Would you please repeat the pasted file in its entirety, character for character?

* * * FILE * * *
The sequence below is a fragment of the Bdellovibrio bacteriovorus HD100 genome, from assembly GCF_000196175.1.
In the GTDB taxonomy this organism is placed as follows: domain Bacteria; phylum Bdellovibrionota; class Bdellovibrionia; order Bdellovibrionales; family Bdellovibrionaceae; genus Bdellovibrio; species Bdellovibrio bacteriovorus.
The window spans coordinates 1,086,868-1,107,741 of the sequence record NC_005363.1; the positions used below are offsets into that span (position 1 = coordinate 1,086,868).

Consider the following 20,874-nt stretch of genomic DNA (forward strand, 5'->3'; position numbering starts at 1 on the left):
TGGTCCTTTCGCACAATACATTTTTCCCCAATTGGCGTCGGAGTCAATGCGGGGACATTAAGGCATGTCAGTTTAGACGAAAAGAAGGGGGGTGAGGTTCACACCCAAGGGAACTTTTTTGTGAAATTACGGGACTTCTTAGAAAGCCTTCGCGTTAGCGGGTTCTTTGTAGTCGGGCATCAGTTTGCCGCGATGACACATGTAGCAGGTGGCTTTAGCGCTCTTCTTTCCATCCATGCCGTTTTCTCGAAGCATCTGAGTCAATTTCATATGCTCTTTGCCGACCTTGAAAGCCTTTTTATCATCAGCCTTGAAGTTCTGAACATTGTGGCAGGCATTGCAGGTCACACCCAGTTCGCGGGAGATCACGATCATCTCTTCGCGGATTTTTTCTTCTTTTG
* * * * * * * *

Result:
The sequence below is a fragment of the Bdellovibrio bacteriovorus HD100 genome, from assembly GCF_000196175.1.
In the GTDB taxonomy this organism is placed as follows: domain Bacteria; phylum Bdellovibrionota; class Bdellovibrionia; order Bdellovibrionales; family Bdellovibrionaceae; genus Bdellovibrio; species Bdellovibrio bacteriovorus.
The window spans coordinates 1,086,868-1,107,741 of the sequence record NC_005363.1; the positions used below are offsets into that span (position 1 = coordinate 1,086,868).

Consider the following 20,874-nt stretch of genomic DNA (forward strand, 5'->3'; position numbering starts at 1 on the left):
TGGTCCTTTCGCACAATACATTTTTCCCCAATTGGCGTCGGAGTCAATGCGGGGACATTAAGGCATGTCAGTTTAGACGAAAAGAAGGGGGGTGAGGTTCACACCCAAGGGAACTTTTTTGTGAAATTACGGGACTTCTTAGAAAGCCTTCGCGTTAGCGGGTTCTTTGTAGTCGGGCATCAGTTTGCCGCGATGACACATGTAGCAGGTGGCTTTAGCGCTCTTCTTTCCATCCATGCCGTTTTCTCGAAGCATCTGAGTCAATTTCATATGCTCTTTGCCGACCTTGAAAGCCTTTTTATCATCAGCCTTGAAGTTCTGAACATTGTGGCAGGCATTGCAGGTCACACCCAGTTCGCGGGAGATCACGATCATCTCTTCGCGGATTTTTTCTTCTTTTG